Being Mindful in Your Everyday Life

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By Tish King | January 29, 2018

This month Solace would like to remind you to be mindful in your everyday life and in your professional life. Mindfulness is the practice of being present and in the moment. Practicing mindfulness can lead to increased calmness, happiness, appreciation, and relaxation.

As  we live our busy lives it is often difficult to remember to be mindful.  We are constantly looking to the past to inform our future and overly aware of future goals and decisions. While both practices are useful we can begin to forget that neither the past nor the future in happening right now, only the present.

Dr. Elyssa Barbash says, “Have you ever heard the saying ‘don’t let the future steal your present?’  This statement...teaches the importance of mindfulness...I often tell my patients that depression lives in the past and anxiety lives in the future. Alternately, calmness and peace of mind live in the present.”

So how can we fit mindfulness into our busy schedule? By sprinkling it throughout the day. Practicing mindfulness does not have to be scheduled in, it’s simply a way of recognizing what your brain is doing and guiding it to the present. For instance, when having an enjoyable time with friends and family, we may find ourselves distracted, instead of being in the present.

How do we enjoy the present? Well, there are numerous mindfulness exercises, but at the end of the day mindfulness is as easy as remembering to do it. Over the last few days I’ve attempted to fit a bit of mindfulness in (when ever I could remember) no matter where I was, or what I was doing. I remembered to do this by making it a little game, every time I caught myself thinking about the past or the future I shifted my thoughts to the present.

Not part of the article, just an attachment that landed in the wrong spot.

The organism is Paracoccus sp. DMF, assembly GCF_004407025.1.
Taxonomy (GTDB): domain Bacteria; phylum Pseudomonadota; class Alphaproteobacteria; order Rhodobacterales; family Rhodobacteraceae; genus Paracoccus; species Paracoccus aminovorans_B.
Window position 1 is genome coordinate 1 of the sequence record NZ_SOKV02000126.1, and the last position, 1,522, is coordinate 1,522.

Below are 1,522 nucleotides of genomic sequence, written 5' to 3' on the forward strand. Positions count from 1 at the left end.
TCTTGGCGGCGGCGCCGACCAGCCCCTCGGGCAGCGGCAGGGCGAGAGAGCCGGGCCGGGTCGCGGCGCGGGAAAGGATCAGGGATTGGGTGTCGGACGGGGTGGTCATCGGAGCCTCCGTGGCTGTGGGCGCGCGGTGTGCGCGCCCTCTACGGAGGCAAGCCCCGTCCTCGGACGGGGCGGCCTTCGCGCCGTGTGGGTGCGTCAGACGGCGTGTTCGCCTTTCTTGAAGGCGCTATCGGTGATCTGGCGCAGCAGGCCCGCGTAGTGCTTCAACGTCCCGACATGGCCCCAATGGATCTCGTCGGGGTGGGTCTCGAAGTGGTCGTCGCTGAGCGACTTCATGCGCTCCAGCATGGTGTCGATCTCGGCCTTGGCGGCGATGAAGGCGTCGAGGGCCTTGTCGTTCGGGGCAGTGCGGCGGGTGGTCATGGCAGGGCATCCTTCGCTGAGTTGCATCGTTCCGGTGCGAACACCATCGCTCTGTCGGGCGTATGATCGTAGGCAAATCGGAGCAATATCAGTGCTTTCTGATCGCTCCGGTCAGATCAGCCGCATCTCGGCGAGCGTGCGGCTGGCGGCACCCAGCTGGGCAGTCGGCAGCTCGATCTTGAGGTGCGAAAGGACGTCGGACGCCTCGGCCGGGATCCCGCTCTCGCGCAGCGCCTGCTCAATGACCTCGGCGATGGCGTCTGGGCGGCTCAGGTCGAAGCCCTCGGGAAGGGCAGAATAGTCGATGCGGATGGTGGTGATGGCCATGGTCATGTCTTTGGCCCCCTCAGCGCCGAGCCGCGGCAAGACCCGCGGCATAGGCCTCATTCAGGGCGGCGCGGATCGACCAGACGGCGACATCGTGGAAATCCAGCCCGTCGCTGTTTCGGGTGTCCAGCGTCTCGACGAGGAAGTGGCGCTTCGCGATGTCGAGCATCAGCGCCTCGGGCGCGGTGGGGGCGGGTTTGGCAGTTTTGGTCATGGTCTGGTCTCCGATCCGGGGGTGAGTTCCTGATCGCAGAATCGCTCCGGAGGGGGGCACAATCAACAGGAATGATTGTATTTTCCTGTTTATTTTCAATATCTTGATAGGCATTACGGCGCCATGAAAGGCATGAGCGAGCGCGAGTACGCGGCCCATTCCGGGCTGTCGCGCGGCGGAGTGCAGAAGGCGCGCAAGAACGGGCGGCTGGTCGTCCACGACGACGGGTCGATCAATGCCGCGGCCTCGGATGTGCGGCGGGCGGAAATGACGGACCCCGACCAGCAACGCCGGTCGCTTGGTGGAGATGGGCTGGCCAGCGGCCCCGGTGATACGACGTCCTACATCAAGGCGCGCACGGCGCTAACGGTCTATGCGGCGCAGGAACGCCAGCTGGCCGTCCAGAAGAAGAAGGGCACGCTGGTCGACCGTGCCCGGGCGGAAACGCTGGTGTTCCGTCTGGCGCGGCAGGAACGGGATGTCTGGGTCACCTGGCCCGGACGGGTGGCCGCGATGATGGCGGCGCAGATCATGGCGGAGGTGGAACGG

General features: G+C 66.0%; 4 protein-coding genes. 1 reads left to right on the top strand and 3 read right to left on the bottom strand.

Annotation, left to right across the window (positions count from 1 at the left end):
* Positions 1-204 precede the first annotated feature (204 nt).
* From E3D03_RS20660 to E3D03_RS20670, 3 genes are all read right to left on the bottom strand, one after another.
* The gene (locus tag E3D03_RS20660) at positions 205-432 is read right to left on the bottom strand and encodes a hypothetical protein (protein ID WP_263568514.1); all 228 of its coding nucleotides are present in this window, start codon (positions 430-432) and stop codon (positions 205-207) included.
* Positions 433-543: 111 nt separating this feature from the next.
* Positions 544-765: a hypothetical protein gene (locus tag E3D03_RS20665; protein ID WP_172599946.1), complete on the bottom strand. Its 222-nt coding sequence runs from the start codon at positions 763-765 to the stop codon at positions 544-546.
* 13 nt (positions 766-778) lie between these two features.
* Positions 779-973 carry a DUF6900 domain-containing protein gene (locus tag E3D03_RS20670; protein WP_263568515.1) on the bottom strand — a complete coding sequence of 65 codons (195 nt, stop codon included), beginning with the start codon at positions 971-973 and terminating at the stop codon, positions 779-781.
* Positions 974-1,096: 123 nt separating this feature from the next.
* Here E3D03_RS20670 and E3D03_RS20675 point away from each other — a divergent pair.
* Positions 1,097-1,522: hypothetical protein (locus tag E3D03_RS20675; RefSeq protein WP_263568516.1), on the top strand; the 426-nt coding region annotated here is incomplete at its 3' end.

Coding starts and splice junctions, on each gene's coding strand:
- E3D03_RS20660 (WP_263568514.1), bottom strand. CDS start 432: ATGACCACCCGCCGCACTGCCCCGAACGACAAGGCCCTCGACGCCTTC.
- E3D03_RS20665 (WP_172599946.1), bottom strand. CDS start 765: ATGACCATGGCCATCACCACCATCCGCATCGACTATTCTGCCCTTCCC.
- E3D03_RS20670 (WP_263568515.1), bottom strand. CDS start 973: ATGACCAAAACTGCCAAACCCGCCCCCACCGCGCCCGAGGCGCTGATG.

It was strange at first, because the present is always happening, but it’s usually in the background of my thoughts. Even when having a conversation we often end up thinking about what the person said in the past or what we will say next. So attempting to focus and give all my attention to what was happening right then was a muscle I had not stretched in a very long time. But as with anything, as I remembered to keep doing it, it became easier to adjust my mindset.

In the book Cultivating Your Everyday Mindfulness, Brad Waters speaks about how mindfulness can simply be a part of your day rather than an additional routine. What does waking up mindfully look like? What does showering and going about your morning routine mindfully look like? What does eating, driving, and working mindfully look like?

This exercise was a breath of fresh air for me, it was a few small moments throughout the day that were mine, and I didn’t have to schedule it in or go out of my way. I just did it when I remembered. And at the end of the day, do we really need these moments to remind ourselves to pick up the dry cleaning or buy yogurt at the grocery store? Not really. So let’s reclaim these precious few moments as ours, and make it a priority to be more mindful in 2018.

 

Sources:

PsychologyToday.com/Being-Present

PsychologyToday.com/Mindfulness


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